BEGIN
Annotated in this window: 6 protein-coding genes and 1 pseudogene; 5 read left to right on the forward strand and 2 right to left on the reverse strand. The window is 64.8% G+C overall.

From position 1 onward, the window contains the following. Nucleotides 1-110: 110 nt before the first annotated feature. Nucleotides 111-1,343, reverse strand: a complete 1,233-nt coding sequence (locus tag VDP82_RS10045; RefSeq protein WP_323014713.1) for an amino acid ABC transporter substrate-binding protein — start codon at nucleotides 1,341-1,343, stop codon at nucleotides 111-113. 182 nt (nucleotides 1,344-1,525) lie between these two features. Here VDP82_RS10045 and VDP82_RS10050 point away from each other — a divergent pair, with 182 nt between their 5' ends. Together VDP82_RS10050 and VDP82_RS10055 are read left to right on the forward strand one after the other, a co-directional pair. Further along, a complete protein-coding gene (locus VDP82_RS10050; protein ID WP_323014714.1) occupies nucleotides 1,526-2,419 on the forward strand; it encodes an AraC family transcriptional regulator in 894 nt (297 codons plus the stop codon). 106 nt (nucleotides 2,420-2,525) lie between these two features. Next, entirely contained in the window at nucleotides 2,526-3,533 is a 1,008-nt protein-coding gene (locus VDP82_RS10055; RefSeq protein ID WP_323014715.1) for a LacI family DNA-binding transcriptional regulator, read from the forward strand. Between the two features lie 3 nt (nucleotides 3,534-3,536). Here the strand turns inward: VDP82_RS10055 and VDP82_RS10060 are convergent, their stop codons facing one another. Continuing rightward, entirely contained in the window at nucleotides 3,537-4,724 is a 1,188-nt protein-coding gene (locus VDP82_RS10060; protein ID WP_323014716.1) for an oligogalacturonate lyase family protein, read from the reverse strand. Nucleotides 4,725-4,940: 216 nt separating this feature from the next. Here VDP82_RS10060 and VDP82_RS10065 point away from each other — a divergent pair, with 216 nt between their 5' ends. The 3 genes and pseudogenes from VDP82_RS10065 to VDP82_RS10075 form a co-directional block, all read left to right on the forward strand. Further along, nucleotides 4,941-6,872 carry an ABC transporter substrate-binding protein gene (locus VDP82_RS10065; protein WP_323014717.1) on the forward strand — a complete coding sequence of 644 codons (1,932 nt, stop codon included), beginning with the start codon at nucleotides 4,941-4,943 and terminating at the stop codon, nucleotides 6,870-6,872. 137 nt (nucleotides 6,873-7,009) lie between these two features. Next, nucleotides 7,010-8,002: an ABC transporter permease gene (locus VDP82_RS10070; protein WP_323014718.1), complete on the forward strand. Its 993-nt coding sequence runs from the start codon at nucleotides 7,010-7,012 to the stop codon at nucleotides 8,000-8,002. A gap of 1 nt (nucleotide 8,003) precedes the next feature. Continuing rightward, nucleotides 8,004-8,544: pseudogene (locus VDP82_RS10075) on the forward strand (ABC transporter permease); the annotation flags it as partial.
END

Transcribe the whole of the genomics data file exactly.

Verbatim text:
Annotated in this window: 6 protein-coding genes and 1 pseudogene; 5 read left to right on the forward strand and 2 right to left on the reverse strand. The window is 64.8% G+C overall.

From position 1 onward, the window contains the following. Nucleotides 1-110: 110 nt before the first annotated feature. Nucleotides 111-1,343, reverse strand: a complete 1,233-nt coding sequence (locus tag VDP82_RS10045; RefSeq protein WP_323014713.1) for an amino acid ABC transporter substrate-binding protein — start codon at nucleotides 1,341-1,343, stop codon at nucleotides 111-113. 182 nt (nucleotides 1,344-1,525) lie between these two features. Here VDP82_RS10045 and VDP82_RS10050 point away from each other — a divergent pair, with 182 nt between their 5' ends. Together VDP82_RS10050 and VDP82_RS10055 are read left to right on the forward strand one after the other, a co-directional pair. Further along, a complete protein-coding gene (locus VDP82_RS10050; protein ID WP_323014714.1) occupies nucleotides 1,526-2,419 on the forward strand; it encodes an AraC family transcriptional regulator in 894 nt (297 codons plus the stop codon). 106 nt (nucleotides 2,420-2,525) lie between these two features. Next, entirely contained in the window at nucleotides 2,526-3,533 is a 1,008-nt protein-coding gene (locus VDP82_RS10055; RefSeq protein ID WP_323014715.1) for a LacI family DNA-binding transcriptional regulator, read from the forward strand. Between the two features lie 3 nt (nucleotides 3,534-3,536). Here the strand turns inward: VDP82_RS10055 and VDP82_RS10060 are convergent, their stop codons facing one another. Continuing rightward, entirely contained in the window at nucleotides 3,537-4,724 is a 1,188-nt protein-coding gene (locus VDP82_RS10060; protein ID WP_323014716.1) for an oligogalacturonate lyase family protein, read from the reverse strand. Nucleotides 4,725-4,940: 216 nt separating this feature from the next. Here VDP82_RS10060 and VDP82_RS10065 point away from each other — a divergent pair, with 216 nt between their 5' ends. The 3 genes and pseudogenes from VDP82_RS10065 to VDP82_RS10075 form a co-directional block, all read left to right on the forward strand. Further along, nucleotides 4,941-6,872 carry an ABC transporter substrate-binding protein gene (locus VDP82_RS10065; protein WP_323014717.1) on the forward strand — a complete coding sequence of 644 codons (1,932 nt, stop codon included), beginning with the start codon at nucleotides 4,941-4,943 and terminating at the stop codon, nucleotides 6,870-6,872. 137 nt (nucleotides 6,873-7,009) lie between these two features. Next, nucleotides 7,010-8,002: an ABC transporter permease gene (locus VDP82_RS10070; protein WP_323014718.1), complete on the forward strand. Its 993-nt coding sequence runs from the start codon at nucleotides 7,010-7,012 to the stop codon at nucleotides 8,000-8,002. A gap of 1 nt (nucleotide 8,003) precedes the next feature. Continuing rightward, nucleotides 8,004-8,544: pseudogene (locus VDP82_RS10075) on the forward strand (ABC transporter permease); the annotation flags it as partial.